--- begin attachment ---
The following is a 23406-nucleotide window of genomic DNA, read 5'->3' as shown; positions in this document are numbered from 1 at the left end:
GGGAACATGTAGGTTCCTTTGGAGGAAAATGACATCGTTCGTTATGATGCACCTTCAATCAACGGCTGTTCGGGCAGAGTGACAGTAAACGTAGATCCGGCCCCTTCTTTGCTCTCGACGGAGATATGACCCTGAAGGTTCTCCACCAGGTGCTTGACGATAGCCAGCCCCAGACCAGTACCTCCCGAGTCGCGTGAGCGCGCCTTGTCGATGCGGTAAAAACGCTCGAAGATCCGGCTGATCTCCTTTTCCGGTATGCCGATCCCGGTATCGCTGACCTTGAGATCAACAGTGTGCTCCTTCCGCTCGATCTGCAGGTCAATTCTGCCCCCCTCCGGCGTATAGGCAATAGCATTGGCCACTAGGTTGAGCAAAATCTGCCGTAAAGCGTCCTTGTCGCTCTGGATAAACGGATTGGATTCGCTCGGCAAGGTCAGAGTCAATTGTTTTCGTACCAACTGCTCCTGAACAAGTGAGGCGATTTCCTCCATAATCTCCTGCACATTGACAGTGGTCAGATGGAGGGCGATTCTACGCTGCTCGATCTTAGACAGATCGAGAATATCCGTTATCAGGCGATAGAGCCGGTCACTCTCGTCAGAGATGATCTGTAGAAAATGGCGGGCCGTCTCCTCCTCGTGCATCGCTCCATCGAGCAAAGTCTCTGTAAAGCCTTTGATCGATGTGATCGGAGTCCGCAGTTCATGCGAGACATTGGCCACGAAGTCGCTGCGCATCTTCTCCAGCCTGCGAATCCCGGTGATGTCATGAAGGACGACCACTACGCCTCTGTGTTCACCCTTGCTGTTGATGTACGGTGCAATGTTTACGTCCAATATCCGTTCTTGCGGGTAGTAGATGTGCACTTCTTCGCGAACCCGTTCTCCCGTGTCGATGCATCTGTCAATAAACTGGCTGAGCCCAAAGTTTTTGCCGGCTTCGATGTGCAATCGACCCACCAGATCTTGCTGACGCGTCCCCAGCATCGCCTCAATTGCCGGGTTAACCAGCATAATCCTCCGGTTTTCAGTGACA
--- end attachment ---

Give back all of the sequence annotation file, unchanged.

The following is a 23406-nucleotide window of genomic DNA, read 5'->3' as shown; positions in this document are numbered from 1 at the left end:
GGGAACATGTAGGTTCCTTTGGAGGAAAATGACATCGTTCGTTATGATGCACCTTCAATCAACGGCTGTTCGGGCAGAGTGACAGTAAACGTAGATCCGGCCCCTTCTTTGCTCTCGACGGAGATATGACCCTGAAGGTTCTCCACCAGGTGCTTGACGATAGCCAGCCCCAGACCAGTACCTCCCGAGTCGCGTGAGCGCGCCTTGTCGATGCGGTAAAAACGCTCGAAGATCCGGCTGATCTCCTTTTCCGGTATGCCGATCCCGGTATCGCTGACCTTGAGATCAACAGTGTGCTCCTTCCGCTCGATCTGCAGGTCAATTCTGCCCCCCTCCGGCGTATAGGCAATAGCATTGGCCACTAGGTTGAGCAAAATCTGCCGTAAAGCGTCCTTGTCGCTCTGGATAAACGGATTGGATTCGCTCGGCAAGGTCAGAGTCAATTGTTTTCGTACCAACTGCTCCTGAACAAGTGAGGCGATTTCCTCCATAATCTCCTGCACATTGACAGTGGTCAGATGGAGGGCGATTCTACGCTGCTCGATCTTAGACAGATCGAGAATATCCGTTATCAGGCGATAGAGCCGGTCACTCTCGTCAGAGATGATCTGTAGAAAATGGCGGGCCGTCTCCTCCTCGTGCATCGCTCCATCGAGCAAAGTCTCTGTAAAGCCTTTGATCGATGTGATCGGAGTCCGCAGTTCATGCGAGACATTGGCCACGAAGTCGCTGCGCATCTTCTCCAGCCTGCGAATCCCGGTGATGTCATGAAGGACGACCACTACGCCTCTGTGTTCACCCTTGCTGTTGATGTACGGTGCAATGTTTACGTCCAATATCCGTTCTTGCGGGTAGTAGATGTGCACTTCTTCGCGAACCCGTTCTCCCGTGTCGATGCATCTGTCAATAAACTGGCTGAGCCCAAAGTTTTTGCCGGCTTCGATGTGCAATCGACCCACCAGATCTTGCTGACGCGTCCCCAGCATCGCCTCAATTGCCGGGTTAACCAGCATAATCCTCCGGTTTTCAGTGACA